HealthSheets™


When Your Child Has Neurofibromatosis Type 2 (NF2)

Technician preparing girl for CT scan.
With NF2, your child may have an imaging test, such as an MRI or CT scan, to check for tumors.
Neurofibromatosis type 2 (NF2) is a condition that makes certain nerve cells more likely to develop tumors. With NF2, tumors are most often found along the nerves to the ears (auditory nerves). This can lead to hearing loss and problems with balance. Often these tumors happen in both ears. Tumors can also develop along nerves coming out of the brain and spinal cord. Your child’s healthcare provider will tell you more about your child’s condition and treatment choices for your child. 

What causes NF2?

NF2 is caused by a change (mutation) in specific genes that affect nerve growth. This mutation often happens by chance. It can also be passed down in families (inherited). If a diagnosis is confirmed, parents and siblings should be evaluated for the condition as well.

What are the symptoms of NF2?

Symptoms vary for each child. They can also be hard to recognize during childhood. So the diagnosis is often not made until the child is in their 20s or 30s. The symptoms may also be affected by the location of the tumors. Your child may have:

  • Hearing loss

  • Ringing in the ears (tinnitus)

  • Problems with balance

  • Vision problems

  • Numbness or tingling in the arms or legs

  • Skin sores or tumors

How is NF2 diagnosed?

Your child will likely see a pediatric neurologist for diagnosis and treatment. This is a healthcare provider who specializes in neurologic problems. If NF2 is suspected, the following may be done:

  • Neurologic exam. This is done to check how well your child’s nervous system is working. During the exam, the healthcare provider checks your child’s muscle strength, balance, coordination, and reflexes. He or she also checks skills such as hearing or vision.

  • Eye exam. This is done to evaluate for cataracts and ocular pressure. 

  • Hearing exam. This is done to evaluate your child's hearing. 

  • Health history. This helps to learn more about your child’s symptoms, other health problems, and family health history.

  • Imaging tests. These may include an MRI or CT scan to check tumor size and location.

  • Genetic tests. These tests check for the gene mutation.

Diagnosis of NF2 requires 1 of the following:

  • Bilateral vestibular schwannoma, also known as an acoustic neuroma. This slow-growing tumor can lead to hearing loss, ringing in the ears, or weak facial muscles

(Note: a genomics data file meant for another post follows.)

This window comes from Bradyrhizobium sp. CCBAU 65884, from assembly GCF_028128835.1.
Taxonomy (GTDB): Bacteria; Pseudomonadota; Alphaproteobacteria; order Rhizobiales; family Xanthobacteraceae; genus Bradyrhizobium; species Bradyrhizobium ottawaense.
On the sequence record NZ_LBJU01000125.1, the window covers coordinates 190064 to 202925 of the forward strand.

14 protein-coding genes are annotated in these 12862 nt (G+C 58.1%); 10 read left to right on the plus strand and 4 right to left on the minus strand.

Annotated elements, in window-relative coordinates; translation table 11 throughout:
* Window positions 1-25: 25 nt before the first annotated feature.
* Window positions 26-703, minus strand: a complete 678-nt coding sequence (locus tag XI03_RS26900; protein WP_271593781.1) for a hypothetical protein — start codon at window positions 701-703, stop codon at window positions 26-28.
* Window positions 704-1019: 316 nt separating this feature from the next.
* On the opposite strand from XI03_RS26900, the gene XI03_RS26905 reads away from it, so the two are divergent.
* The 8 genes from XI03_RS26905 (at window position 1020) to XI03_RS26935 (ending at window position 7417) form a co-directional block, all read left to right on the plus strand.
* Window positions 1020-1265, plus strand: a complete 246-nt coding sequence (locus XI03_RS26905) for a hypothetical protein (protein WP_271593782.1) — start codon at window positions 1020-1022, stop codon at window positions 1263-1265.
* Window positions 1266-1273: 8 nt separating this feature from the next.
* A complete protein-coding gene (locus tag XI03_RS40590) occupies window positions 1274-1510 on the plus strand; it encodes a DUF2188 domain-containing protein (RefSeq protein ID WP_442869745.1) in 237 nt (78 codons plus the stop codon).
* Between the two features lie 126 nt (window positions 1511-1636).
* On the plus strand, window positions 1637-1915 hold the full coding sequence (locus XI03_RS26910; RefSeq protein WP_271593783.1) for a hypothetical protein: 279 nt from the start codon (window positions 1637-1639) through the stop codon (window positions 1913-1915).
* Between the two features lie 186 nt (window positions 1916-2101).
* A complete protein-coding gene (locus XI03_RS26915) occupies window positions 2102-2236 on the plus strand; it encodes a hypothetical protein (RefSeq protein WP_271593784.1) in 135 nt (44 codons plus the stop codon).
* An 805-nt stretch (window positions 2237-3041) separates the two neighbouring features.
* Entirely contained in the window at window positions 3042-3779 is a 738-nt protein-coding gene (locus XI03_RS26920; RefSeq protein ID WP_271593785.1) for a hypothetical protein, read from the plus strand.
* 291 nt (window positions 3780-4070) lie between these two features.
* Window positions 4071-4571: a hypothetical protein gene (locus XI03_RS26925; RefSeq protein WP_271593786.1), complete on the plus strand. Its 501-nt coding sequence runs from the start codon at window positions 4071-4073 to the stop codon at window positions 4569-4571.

• Parent or sibling with NF2

Or any 2 of the following:

  • Meningioma

  • Glioma

  • Schwannoma

  • Juvenile posterior lenticular opacities    

How is NF2 treated?

Surgery to remove any tumors is the most common treatment. Surgery has many risks and benefits. The healthcare provider will talk about these with you in detail. In rare cases, a tumor can become cancer (malignant). This may require other treatments such as radiation or chemotherapy. In some cases, a device called a cochlear implant can help restore hearing. This requires surgery. Your child's healthcare provider will explain if this is an option if your child's hearing becomes affected. 

What are the long-term concerns?

The outcome for your child varies depending on the severity of his or her condition. After treatment, many children can be as active and independent as other children. If a tumor was removed along the auditory nerve, your child may have lasting (permanent) hearing loss after treatment. Ask your child’s healthcare provider about supportive care that can help your child learn to manage his or her disability.

Coping with your child’s condition

NF2 is linked to a risk for tumors. These include schwannomas, meningiomas, and low-grade ependymomas. Children with NF2 must be evaluated regularly to diagnose these tumors at an early stage.

A positive outlook helps while supporting your child. Encourage your child to be active and to try new things. Think about getting counseling. This can help you and your child deal with any fears or concerns. And seek help from friends, community resources, and support groups. The more you learn about your child’s condition and its treatments, the more in control you may feel. For more information about neurofibromatosis, contact the following organizations:

  • Children’s Tumor Foundation, www.ctf.org

  • Neurofibromatosis, www.nfinc.org

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